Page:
If not for the swift action of some officials thru the help of China Airlines, the team could have forfeited its game against Macau. Fortunately, the travel-weary boys still have something left as they blew away Macau off the court.
Those were not the only misfortunes the team had to hurdle. Just recently seven of its key players were dragged into a useless argument between the UAAP and the BAP.
There were threats by the UAAP to disallow their players to join the national team. In the end, the UAAP realized its precarious situation and allowed its players to join the team.
Let us not expect these young boys to do wonders at the ABC Youth championships. With the way this team has been treated, it will take a miracle for them to succeed.

Emon74
07-16-2011, 09:40 PM
How the Philippines won the 1985 Jones Cup
By Joaquin Henson

Winning the 1985 Jones Cup was no easy task for the Philippine team, wearing the San Miguel Beer colors. Coach Ron Jacobs' charges were up against formidable opposition, particularly the highly-touted US entry bannered by future NBA players Kenny Gattison, Harold Pressley, Kevin Henderson, and Joe Wolf.

Philippines has defeated:

West Germany(carrying the Steiner Optik colors), 82-61
Canada (44-25 halftime lead), 69-58
Italy, 96-76

fourth win came against South Korea, 108-86, In the first 12 minutes, the Koreans buried seven triples to open a 33-22 edge, the Philippines pulled away in the second half, leading by as many as 33 points, 79-46. Arthur "Chip" Engelland led the RP Team with 31 points, and Jeff Moore tallied 28. Lee Chung Hee shot 29 points for South Korea.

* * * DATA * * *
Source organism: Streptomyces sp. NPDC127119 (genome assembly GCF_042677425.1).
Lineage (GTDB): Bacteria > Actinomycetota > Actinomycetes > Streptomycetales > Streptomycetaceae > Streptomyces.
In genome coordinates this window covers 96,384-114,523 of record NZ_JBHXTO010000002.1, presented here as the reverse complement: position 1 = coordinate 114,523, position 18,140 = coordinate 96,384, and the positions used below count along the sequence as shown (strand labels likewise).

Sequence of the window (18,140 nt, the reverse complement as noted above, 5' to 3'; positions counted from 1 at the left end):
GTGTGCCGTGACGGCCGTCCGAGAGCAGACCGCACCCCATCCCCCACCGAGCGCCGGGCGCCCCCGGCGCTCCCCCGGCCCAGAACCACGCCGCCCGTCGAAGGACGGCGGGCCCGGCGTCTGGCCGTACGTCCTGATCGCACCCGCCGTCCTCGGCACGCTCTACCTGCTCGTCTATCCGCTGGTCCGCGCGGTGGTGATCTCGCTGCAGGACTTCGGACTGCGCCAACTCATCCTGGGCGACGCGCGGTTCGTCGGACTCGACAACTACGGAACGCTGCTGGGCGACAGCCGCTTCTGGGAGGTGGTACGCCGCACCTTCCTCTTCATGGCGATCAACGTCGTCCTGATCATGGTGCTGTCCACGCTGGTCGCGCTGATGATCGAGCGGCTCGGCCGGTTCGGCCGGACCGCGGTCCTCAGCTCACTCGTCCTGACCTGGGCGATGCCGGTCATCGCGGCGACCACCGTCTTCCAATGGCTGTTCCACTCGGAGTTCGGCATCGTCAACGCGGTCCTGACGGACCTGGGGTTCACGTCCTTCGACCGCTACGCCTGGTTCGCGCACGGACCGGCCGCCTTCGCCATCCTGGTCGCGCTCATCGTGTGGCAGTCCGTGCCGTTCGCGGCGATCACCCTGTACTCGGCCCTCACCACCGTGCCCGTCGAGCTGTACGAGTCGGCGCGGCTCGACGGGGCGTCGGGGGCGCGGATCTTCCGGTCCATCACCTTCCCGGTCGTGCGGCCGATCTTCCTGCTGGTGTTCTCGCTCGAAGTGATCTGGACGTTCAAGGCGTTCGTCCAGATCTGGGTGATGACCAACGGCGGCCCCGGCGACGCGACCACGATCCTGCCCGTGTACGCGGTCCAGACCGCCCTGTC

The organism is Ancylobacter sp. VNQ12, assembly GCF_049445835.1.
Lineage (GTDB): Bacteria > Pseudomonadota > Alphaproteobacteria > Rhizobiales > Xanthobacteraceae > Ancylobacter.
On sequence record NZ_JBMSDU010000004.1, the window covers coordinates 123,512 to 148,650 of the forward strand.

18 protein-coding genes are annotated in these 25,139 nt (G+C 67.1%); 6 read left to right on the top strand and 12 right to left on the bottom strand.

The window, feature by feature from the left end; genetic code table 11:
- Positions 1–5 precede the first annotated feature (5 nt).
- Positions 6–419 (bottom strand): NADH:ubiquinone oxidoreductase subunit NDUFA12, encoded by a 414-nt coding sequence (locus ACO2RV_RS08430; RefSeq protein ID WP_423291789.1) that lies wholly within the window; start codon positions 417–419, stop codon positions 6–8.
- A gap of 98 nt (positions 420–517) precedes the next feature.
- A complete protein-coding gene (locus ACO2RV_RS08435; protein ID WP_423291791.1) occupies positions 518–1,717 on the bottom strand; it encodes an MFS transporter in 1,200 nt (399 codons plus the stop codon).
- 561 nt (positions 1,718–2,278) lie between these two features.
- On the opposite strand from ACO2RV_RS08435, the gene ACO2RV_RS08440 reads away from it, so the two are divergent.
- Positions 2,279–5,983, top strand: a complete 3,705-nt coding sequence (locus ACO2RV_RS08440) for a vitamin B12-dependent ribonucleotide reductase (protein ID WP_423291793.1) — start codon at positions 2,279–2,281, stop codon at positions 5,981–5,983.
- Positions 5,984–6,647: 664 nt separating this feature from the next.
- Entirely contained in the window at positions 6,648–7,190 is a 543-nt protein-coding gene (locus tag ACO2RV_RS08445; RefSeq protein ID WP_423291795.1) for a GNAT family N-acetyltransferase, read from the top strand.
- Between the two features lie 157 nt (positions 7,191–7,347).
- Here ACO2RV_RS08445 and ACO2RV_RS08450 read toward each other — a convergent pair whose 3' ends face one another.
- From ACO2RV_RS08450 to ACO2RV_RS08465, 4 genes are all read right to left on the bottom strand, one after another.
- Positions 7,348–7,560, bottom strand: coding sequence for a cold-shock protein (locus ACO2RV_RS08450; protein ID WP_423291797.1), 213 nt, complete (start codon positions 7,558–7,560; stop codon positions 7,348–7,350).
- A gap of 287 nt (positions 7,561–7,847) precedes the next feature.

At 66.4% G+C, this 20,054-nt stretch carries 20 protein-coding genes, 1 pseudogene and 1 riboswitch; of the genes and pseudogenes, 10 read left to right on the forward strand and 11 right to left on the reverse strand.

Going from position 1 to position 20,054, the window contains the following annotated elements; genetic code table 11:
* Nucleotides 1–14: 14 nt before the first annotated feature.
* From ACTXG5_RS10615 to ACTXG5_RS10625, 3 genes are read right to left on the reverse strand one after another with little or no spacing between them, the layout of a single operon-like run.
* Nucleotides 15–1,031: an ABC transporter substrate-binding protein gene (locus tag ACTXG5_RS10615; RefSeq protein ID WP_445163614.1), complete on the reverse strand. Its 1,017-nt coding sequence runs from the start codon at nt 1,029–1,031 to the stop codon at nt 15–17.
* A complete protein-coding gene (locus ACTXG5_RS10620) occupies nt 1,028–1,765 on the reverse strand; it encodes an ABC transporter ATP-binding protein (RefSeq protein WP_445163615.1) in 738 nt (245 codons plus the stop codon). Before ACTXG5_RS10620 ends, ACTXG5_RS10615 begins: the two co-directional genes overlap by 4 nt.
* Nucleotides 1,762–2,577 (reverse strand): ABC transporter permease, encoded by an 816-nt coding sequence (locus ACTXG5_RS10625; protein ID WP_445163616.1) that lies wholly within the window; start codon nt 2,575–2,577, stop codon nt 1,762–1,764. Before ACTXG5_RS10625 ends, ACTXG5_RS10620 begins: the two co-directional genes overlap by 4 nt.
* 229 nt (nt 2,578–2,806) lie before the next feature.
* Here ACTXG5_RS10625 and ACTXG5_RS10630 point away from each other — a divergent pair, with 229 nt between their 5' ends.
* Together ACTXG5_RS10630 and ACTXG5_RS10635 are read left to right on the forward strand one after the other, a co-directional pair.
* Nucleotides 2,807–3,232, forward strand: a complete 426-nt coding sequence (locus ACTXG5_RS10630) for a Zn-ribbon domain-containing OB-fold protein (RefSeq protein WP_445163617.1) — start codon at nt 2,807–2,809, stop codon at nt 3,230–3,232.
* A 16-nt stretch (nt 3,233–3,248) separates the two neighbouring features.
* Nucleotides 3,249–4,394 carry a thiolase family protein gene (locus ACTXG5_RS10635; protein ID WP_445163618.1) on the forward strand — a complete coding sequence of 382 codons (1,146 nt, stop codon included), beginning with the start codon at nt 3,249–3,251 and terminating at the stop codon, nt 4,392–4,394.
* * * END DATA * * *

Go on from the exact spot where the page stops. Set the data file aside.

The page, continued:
Sweden was the Philippines' fifth victim, both teams were unbeaten entering the contest, Bill Magarity, 6-7 forward was Sweden's big gun, Sweden was on top, 52-50, when the Philippines dropped a 9-2 bomb sparked by Samboy Lim. with time down to 2:10, the Philippines surged ahead, 70-59, and put the game on ice. Jeff Moore finished with 23 points, Dennis Still contributed 19 points and Samboy Lim wound up with 15.
Host Taiwan was next, the Philippines rolled to a 80-66 win.
Uruguay put up a courageous stand in losing a 57-64 thriller to the Philippines.

It came down to a single game, a title-showdown between the Philippines and the United States for all the marbles.

Samboy Lim and Allan Caidic were phenomenal, Lim shot 23 points, including three triples in a row that tied the count at 60-all. Caidic added 19, but the night belong to Chip Engelland, who was on fire and spewed 43 points, played the entire contest which went into a five-minute extension.
There were seven lead changes and six ties in the first half which ended at 40-all. The Americans were on top, 87-86 with 14 ticks left. Jeff Moore could've wrapped it up in regulation but missed a free throw in the final seconds.
In Overtime, Engelland buried two of his eight triples and the Philippines went on to humble the Americans, 108-100.
US coach, Purdue's Gene Keady, who predicted an easy win for the Americans, blamed the referees from Uruguay and Taiwan for biased officiating, but nobody cared to listen to Keady's bellyaching. The Philippines wouldn't be denied the glory and honor of its second Jones Cup title.

oca
07-17-2011, 10:51 PM
^